Concert and event ticket payments could become a new feature on the streaming platform and mobile app
When you think Square, naturally you think about the convenience of mobile payments. With COVID-19 preventing the world from living its best social life, many artists have created their own premium concerts and events where they can charge their fans a fee to take part in a virtual experience (see Erykah Badu’s “Quarantine Concert Series“). We could see other major and independent artists with music on Tidal hosting exclusive events where fans can pay for their e-ticket by way of Square’s product, CashApp, or directly at the event’s virtual door by way of Tidal’s mobile app. No third parties involved. Ticketmaster who? Eventbrite what?
Also, Roc Nation still has its multi-year partnership with Live Nation. When the pandemic lets up, there will be more money-generating opportunities in live concerts, live events, and touring for not only Jay’s Tidal but also Square.
Jay-Z and Jack Dorsey could continue their bitcoin partnership and create a Tidal-Square blockchain
Earlier this year, it was announced that Carter and Dorsey joined forces to create an endowment (₿trust) and donate 500 bitcoin (an estimated $24M) to help jumpstart Bitcoin development in Africa and India. At the root of this trust fund, more people in these places will be able to take part in the trading of bitcoin, a form of money called cryptocurrency.
Aside from that, Square allowed CashApp to buy and sell bitcoins and recently bought over $170 million worth of them. But what if Jay and Jack decide to create a Tidal-based blockchain where music lovers can use cash and, say, a “SquareCoin” to pay for digital assets and experiences by their favorite artists?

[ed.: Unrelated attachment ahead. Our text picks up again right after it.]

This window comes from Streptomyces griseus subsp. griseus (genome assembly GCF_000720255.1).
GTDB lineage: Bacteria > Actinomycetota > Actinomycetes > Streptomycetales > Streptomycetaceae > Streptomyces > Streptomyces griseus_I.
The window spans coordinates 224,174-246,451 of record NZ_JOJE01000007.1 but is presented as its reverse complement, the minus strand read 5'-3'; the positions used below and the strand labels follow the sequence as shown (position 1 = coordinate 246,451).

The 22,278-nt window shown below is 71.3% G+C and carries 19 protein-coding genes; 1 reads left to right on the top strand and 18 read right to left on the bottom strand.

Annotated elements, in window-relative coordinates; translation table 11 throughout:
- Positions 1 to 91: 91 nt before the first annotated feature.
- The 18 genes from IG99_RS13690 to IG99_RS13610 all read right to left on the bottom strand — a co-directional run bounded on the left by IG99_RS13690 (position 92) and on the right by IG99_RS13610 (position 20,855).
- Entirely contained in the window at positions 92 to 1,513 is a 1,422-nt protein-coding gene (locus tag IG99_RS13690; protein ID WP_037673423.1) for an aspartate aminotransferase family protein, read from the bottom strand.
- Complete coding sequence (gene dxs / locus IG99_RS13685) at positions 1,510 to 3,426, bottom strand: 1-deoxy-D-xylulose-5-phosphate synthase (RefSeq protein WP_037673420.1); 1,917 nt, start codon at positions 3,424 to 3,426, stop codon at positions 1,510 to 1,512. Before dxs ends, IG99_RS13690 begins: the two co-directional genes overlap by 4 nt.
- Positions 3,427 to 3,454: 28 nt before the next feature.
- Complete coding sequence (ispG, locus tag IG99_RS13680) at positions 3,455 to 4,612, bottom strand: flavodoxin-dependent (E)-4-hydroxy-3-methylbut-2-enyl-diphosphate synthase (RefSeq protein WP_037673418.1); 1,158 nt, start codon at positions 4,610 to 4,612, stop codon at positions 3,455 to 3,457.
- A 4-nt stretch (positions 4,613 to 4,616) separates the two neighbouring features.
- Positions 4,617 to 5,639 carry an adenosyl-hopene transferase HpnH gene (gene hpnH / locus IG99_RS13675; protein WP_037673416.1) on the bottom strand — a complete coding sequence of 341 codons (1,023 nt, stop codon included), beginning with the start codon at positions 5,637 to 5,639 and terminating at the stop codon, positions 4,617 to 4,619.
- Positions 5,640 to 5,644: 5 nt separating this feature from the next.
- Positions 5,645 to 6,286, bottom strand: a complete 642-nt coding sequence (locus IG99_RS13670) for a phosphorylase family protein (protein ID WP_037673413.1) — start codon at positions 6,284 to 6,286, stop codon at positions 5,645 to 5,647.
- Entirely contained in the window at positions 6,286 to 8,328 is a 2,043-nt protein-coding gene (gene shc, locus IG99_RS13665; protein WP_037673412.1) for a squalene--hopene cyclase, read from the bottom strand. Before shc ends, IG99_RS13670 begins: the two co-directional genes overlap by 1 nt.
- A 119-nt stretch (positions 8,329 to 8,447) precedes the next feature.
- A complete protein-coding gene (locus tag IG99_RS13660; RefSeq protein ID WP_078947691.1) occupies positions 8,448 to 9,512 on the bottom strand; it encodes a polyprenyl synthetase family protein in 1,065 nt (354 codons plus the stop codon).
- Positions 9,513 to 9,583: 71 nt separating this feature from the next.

Jay-Z could be aiming to add more fuel to CashApp’s popularity influenced by hip-hop culture
At this point, hip-hop and Square’s CashApp basically go together and their relationship is getting stronger. Up until now, hundreds of rappers have name-dropped the mobile payment platform over a beat or two. (Somebody cue Roddy Ricch’s “The Box,” please.) Within the last two years, especially during the coronavirus pandemic, hip-hop artists, authors, writers, and other notable figures in the community have used the platform for crowdfunding or to simply give away money to people in need. CashApp has also done giveaways of its own.
Outside of that, artists/content creators like Joe Budden have already inked a brand partnership deal with CashApp. His Joe Budden Network series, Pull Up, includes a “Friends of CashApp” intro with the CashApp logo in the lower-left corner. To date, CashApp has nailed the art of marketing and found success thanks in part to word of mouth within the culture.
But what if Tidal and Square’s new connection leads to more brand partnership opportunities for artists signed to his RocNation label, management company, and overall agency? And what if they join forces to bring more financial literacy opportunities to the people of the culture and beyond?
What do you think this new partnership means for the music industry and the culture? And what will Jay-Z re-invest his new bag into next? We’ll all have to wait and see.